The Tornadoes did manage to take a 14-7 lead into halftime, as Walker was able to find Justin Flint on a fourth-and-8 pass from the 36 that went for 29 yards down to the Norwalk 7. Lynch scored the next play at the 4:42 mark for the 14-7 lead.
To open the second half, the Norwalk defense was able to get Columbian off the field in six plays, and after a 16-yard punt return by Johnson, the Trucker offense was in business at the Tornadoes’ 35.
Five plays later, Johnson again found Hinckley, who shook off a tackler and ran for a 23-yard gain to the 2, where Johnson scored from the next play at the 6:47 mark of the third to tie the game at 14.
Each team then traded a pair of possessions, then Norwalk took a 21-14 lead with a 8-play, 78-yard scoring drive that took 2:33 off the fourth quarter clock. On third-and-8 at the Tiffin 36, Johnson found Seth Staley for a 13-yard gain to the 23.
The next play, after being bottled up for the better part of two quarters, Turner again showcased his speed and agility, circling around two defenders, and sprinting past a third en route to a 23-yard scoring run with 6:19 left in the game.
But after making several defensive stands in the second half, the Norwalk defense just missed getting one more. On third-and-12 from the 29, Walker went deep for Flint, who briefly bobbled the ball, but managed to stay in bounds and outran two defenders for a 71-yard pass and catch to tie the game with 5:22 left.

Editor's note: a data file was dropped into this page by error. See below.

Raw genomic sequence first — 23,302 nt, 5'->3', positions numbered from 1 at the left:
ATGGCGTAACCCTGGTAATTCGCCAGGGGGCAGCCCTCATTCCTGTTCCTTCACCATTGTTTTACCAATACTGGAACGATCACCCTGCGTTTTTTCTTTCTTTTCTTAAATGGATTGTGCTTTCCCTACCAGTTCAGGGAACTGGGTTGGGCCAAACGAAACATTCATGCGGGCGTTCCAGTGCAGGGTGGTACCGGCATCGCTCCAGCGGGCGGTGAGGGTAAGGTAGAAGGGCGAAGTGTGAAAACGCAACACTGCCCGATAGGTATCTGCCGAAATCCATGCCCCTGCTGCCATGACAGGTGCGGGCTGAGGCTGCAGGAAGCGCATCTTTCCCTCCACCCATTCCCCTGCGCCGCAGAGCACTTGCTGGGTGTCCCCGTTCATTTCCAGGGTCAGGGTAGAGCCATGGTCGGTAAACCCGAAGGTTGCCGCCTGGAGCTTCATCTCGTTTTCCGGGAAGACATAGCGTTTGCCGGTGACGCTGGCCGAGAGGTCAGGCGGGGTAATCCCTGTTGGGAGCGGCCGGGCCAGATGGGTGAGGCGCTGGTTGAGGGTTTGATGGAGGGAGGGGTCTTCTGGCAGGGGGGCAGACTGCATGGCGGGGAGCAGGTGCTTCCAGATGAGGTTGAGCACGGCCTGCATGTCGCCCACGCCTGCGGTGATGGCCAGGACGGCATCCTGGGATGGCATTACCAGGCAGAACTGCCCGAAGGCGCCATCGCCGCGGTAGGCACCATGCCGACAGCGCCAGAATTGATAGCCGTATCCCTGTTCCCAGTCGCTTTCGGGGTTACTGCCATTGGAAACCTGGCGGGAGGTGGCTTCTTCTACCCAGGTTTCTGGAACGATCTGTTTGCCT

“That was probably the biggest play of the game,” Colatruglio said.
“But both teams made a lot of big plays, and when you have a lot of talented athletes out there, that's what happens. It was fun to watch. Not so much when Johnson and Turner had the ball, but overall it was fun to watch.”
Norwalk drove to the Columbian 21 with under two minutes to play, but on a third down play, Turner was thrown for a six-yard loss.
MacFarland elected to send out Hull for a 44-yard field goal attempt with 1:29 left. The kick was long enough, but sailed wide by about five yards. That led to Columbian’s last ditch attempt at the Dryfuse field goal that also missed, forcing OT.
“Our kids played in an outstanding game between two quality football teams,” MacFarland said. “It comes down to the last play, because the momentum swings were unbelievable in it. I’m just so proud of our kids from where we've come from. These seniors have done an outstanding job and I want to thank them, their parents and the community for supporting us.”
It was a tough end to an otherwise historic and banner season for the Truckers, who ended the longest drought in OHSAA football playoff history with this year's appearance.
“The thing we've changes in five years is our kids believe in the program,” MacFarland said. “They believe they can compete with any team. To go from 1-9 five years ago to 9-1 and in the playoffs says a lot.
“Our first win five years ago was in overtime to Upper that was a springboard to an overtime game here in the playoffs. Athletes are going to make plays, and we held them to as much as we thought we could, we just didn't get the last break in the overtime. But because they believe in themselves and believe in Norwalk, that’s why they were able to play at such a high level.”
Turner finished with 128 yards and 3 TDs on 23 attempts for Norwalk, while Johnson was 8-of-12 passing for 134 yards and a TD, and added 52 yards an a TD on 26 rushing attempts, counting the bad snap recovery.